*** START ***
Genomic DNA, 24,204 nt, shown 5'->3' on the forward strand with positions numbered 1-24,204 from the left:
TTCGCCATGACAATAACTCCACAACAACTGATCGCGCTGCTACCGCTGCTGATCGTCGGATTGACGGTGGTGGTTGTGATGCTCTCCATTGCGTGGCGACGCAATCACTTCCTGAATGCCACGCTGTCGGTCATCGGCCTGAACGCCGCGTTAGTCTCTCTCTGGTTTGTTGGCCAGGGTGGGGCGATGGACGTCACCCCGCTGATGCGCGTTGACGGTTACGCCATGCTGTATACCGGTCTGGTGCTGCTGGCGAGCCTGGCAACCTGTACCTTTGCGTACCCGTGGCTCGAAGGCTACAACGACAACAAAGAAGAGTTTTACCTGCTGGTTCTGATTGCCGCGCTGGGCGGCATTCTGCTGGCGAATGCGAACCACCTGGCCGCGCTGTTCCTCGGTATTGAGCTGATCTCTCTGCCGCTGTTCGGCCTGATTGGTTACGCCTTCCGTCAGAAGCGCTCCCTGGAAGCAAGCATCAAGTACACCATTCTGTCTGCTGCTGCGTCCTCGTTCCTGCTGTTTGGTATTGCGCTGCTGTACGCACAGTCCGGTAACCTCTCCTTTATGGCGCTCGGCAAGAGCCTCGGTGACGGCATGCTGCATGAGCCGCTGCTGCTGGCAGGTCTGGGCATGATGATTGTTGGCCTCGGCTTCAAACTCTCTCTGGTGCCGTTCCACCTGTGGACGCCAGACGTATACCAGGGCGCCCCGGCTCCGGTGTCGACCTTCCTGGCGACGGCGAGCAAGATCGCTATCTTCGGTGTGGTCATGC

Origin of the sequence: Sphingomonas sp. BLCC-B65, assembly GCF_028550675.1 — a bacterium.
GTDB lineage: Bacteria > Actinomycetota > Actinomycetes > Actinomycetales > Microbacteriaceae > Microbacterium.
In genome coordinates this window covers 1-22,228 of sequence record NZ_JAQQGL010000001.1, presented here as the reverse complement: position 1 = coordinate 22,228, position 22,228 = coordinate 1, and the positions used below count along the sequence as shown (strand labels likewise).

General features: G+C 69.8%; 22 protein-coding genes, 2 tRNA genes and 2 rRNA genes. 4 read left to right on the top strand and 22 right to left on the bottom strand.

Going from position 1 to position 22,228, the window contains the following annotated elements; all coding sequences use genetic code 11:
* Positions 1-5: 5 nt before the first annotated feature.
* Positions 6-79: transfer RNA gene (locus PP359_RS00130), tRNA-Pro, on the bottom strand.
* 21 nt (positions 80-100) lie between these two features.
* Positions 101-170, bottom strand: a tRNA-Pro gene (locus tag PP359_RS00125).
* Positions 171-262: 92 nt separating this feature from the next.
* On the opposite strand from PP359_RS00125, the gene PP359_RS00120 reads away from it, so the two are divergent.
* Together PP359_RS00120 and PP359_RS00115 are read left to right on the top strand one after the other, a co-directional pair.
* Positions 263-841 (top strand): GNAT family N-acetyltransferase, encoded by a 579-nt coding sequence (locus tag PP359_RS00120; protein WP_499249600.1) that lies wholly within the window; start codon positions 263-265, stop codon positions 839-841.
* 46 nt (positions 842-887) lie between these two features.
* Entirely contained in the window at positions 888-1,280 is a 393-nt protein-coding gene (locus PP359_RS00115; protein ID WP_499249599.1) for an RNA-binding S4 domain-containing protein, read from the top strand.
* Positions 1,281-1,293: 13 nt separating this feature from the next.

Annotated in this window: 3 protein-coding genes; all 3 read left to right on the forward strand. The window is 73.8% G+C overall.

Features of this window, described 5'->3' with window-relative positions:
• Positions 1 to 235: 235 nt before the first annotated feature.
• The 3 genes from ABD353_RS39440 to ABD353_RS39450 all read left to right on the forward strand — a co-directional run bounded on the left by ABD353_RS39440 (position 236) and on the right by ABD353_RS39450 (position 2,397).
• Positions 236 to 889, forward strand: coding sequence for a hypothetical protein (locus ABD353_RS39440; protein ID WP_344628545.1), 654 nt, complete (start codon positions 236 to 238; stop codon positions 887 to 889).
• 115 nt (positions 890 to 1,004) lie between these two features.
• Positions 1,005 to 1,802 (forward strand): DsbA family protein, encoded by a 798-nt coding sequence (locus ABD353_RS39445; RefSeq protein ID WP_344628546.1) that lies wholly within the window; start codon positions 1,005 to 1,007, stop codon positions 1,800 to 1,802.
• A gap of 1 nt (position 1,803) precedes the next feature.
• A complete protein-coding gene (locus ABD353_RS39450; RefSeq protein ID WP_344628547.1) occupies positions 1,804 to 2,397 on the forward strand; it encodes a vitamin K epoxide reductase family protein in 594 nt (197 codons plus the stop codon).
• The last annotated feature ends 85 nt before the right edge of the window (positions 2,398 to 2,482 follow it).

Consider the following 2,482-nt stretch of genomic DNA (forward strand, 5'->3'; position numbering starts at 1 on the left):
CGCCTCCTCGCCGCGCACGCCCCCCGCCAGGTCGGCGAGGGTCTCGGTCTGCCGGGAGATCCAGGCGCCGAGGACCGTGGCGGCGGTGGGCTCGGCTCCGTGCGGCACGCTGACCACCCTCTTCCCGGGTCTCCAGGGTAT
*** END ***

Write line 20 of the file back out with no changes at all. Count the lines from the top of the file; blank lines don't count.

Features of this window, described 5'->3' with window-relative positions: